The World Rugby U20 Championship gets underway in Argentina on Tuesday, bringing together the brightest prospects from all across the rugby world.
France are looking to defend their maiden title, whilst England and New Zealand, who account for nine of the other 10 titles, will be keen to return to their recent dominance of the competition. Ireland head into the tournament as the U20 Six Nations Grand Slam winners, whilst Australia recently upset New Zealand in the Oceania Rugby U20s, lifting that trophy for first time in its five-year history.
South Africa will be as competitive as ever, hosts Argentina will fancy their chances on home soil and newcomers Fiji, promoted from the U20 Trophy last year, are loaded with dangermen, in what could easily be one of the most compelling tournaments yet.
We have taken a look at the squads and put together a shortlist of exciting talents to keep an eye on over the next few weeks, hopefully avoiding some of the more high profile players that fans will already know well.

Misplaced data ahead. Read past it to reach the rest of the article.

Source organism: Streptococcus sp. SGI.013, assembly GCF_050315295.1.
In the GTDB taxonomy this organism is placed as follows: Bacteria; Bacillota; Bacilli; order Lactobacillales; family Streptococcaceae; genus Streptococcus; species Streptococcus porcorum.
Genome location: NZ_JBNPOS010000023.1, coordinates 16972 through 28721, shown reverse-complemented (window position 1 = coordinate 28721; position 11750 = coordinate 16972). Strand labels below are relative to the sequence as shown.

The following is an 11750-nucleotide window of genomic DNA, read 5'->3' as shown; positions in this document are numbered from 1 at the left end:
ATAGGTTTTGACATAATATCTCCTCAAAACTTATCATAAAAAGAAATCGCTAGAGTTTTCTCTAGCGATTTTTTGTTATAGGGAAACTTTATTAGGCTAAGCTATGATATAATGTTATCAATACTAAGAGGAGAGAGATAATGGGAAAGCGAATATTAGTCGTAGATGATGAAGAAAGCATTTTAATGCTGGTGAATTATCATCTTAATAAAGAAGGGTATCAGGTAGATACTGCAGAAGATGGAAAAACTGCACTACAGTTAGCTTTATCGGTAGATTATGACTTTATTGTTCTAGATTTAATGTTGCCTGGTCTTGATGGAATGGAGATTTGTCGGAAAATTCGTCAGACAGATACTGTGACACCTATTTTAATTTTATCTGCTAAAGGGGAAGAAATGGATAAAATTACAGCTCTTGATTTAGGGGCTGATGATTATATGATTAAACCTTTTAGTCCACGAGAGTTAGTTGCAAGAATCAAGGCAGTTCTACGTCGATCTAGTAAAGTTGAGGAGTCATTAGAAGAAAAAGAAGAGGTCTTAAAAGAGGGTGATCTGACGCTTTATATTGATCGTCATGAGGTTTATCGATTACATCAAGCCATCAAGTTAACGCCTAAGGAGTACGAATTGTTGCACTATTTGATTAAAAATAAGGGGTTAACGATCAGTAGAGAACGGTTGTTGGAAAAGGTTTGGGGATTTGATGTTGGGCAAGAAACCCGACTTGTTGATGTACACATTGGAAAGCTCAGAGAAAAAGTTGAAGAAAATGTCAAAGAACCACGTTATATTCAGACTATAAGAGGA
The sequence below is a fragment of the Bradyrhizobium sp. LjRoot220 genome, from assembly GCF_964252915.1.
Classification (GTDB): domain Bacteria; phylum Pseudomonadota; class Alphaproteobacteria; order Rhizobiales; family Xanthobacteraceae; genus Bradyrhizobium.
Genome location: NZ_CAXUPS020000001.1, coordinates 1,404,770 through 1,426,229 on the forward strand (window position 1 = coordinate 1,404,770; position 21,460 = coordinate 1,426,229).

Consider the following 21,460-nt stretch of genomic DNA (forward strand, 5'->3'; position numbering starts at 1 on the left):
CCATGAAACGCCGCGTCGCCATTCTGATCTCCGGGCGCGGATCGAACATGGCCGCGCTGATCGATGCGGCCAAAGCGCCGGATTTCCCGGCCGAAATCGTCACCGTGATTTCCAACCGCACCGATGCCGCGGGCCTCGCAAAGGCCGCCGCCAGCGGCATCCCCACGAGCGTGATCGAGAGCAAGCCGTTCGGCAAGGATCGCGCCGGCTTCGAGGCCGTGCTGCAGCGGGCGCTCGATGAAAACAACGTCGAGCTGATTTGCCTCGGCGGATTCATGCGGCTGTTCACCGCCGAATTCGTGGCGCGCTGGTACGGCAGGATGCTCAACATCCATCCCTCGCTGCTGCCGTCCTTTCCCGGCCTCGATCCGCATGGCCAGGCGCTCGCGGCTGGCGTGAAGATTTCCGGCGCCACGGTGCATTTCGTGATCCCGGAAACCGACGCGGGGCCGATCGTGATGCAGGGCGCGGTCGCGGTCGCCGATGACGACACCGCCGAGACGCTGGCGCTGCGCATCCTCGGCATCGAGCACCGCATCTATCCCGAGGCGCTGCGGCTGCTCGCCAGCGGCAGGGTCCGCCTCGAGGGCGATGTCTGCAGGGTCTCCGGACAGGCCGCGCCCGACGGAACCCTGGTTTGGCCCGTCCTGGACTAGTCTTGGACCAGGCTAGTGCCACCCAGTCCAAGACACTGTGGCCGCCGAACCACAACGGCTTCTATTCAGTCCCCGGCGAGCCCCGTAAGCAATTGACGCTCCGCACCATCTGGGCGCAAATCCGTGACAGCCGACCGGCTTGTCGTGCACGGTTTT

Connor Boyle, Scotland
The Scotland captain and openside has a tough task on his hands guiding his side away from the relegation battle in Argentina, which looks as fierce and competitive as it has ever been. Boyle is adept over the ball and with Scotland lacking some of the firepower and set-piece stability of the other northern hemisphere teams earlier this year in the U20 Six Nations, he’ll need to provide his teammates with opportunities to attack in transition moments.
Tom Marshall, who trained with England earlier this year, has been drafted in and will bolster the back row alongside Boyle and Cristen van Niekerk, in a unit that will need to play to their full potential if Scotland are to have a successful tournament. The side head to Argentina in good spirits, though, as a morale-boosting 70-7 victory was recorded over the SRU-backed and future MLR side, Old Glory DC, on Monday.